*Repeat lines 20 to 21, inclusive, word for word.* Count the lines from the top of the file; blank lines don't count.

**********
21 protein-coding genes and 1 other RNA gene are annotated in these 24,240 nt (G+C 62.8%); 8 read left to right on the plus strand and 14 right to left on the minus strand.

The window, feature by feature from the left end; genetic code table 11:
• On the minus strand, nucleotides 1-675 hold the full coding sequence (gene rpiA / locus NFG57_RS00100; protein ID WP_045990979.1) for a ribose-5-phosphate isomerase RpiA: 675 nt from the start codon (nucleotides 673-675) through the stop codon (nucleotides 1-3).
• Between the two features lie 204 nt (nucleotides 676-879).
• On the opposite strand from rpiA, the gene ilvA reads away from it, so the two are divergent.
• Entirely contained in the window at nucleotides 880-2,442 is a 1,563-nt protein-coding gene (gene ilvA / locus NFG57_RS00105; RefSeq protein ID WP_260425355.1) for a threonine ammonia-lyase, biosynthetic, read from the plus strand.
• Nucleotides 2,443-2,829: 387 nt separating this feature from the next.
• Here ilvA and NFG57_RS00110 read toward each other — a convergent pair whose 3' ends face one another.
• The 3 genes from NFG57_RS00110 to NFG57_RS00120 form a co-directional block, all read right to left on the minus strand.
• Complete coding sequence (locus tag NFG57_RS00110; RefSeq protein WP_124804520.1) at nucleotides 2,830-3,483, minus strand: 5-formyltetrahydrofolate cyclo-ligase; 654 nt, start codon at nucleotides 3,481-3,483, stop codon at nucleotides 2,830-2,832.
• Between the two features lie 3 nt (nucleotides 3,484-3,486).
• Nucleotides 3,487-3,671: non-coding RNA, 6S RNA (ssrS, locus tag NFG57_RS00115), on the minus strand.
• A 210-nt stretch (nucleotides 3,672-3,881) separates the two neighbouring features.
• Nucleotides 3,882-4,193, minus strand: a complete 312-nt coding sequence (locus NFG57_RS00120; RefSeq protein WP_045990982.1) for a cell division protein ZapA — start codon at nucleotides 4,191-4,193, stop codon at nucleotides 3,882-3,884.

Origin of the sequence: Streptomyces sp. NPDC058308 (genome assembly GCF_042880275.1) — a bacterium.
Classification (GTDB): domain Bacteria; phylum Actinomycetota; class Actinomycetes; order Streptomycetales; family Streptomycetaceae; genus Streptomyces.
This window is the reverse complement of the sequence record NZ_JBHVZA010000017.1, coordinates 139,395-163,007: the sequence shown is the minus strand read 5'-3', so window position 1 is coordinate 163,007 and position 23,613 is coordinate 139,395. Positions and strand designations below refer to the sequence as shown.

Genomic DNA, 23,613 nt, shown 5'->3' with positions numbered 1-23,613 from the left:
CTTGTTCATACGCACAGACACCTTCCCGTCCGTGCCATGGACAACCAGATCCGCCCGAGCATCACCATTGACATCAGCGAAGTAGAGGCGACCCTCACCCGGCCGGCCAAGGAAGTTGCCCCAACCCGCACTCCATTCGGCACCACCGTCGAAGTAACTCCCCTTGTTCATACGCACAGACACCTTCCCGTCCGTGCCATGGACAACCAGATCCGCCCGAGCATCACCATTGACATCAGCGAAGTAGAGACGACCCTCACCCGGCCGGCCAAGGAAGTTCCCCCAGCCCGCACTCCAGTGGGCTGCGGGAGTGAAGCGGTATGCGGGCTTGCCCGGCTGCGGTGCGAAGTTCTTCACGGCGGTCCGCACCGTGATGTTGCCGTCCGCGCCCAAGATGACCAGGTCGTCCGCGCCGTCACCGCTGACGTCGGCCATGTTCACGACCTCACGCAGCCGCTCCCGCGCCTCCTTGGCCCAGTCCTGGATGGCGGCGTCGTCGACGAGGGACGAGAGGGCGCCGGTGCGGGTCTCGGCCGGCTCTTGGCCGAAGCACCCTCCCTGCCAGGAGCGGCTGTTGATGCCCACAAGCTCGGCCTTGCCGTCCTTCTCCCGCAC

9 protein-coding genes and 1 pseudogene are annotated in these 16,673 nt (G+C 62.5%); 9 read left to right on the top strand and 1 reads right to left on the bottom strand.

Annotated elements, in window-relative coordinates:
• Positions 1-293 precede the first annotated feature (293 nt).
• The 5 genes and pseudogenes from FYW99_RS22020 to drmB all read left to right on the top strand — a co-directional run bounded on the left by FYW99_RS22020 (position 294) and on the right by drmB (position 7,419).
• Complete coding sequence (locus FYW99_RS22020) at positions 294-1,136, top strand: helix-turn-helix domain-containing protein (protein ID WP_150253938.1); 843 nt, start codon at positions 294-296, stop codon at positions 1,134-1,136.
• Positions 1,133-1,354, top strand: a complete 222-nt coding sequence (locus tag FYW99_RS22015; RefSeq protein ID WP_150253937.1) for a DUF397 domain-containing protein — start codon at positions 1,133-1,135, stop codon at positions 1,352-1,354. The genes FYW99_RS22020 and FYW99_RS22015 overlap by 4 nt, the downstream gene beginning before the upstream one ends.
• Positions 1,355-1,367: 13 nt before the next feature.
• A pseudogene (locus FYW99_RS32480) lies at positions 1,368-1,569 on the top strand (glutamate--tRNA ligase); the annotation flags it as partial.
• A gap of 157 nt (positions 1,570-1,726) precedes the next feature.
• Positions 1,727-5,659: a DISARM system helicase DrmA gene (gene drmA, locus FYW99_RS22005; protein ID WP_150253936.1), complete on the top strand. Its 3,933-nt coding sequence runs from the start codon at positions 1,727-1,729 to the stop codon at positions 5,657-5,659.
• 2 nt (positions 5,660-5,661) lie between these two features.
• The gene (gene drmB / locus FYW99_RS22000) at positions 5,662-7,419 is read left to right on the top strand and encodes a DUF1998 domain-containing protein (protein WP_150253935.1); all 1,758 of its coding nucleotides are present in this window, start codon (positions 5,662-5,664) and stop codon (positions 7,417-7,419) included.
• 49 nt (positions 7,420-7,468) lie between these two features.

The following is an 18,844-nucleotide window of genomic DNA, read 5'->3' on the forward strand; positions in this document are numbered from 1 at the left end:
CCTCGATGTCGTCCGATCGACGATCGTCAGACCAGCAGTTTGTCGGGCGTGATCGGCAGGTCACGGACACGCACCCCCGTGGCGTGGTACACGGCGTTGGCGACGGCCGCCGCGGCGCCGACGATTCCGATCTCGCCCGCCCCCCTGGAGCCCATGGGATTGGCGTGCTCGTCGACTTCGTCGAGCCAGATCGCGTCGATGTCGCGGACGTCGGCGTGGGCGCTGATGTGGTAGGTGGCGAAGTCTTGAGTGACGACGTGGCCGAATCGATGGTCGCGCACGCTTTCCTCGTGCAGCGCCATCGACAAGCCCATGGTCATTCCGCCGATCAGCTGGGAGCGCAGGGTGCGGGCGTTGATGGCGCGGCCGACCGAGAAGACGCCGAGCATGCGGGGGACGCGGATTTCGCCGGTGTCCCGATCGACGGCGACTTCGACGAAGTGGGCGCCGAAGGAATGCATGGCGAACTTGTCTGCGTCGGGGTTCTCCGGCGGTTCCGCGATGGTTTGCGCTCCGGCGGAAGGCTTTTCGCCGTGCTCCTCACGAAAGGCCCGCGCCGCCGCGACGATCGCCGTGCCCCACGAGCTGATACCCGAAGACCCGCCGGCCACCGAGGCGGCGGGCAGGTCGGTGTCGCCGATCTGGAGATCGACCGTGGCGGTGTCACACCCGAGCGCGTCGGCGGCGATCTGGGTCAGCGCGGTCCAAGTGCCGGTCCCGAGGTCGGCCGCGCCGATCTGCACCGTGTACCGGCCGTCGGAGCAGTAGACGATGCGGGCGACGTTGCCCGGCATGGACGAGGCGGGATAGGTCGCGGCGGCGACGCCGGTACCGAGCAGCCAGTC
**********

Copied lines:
9 protein-coding genes and 1 pseudogene are annotated in these 16,673 nt (G+C 62.5%); 9 read left to right on the top strand and 1 reads right to left on the bottom strand.

Annotated elements, in window-relative coordinates: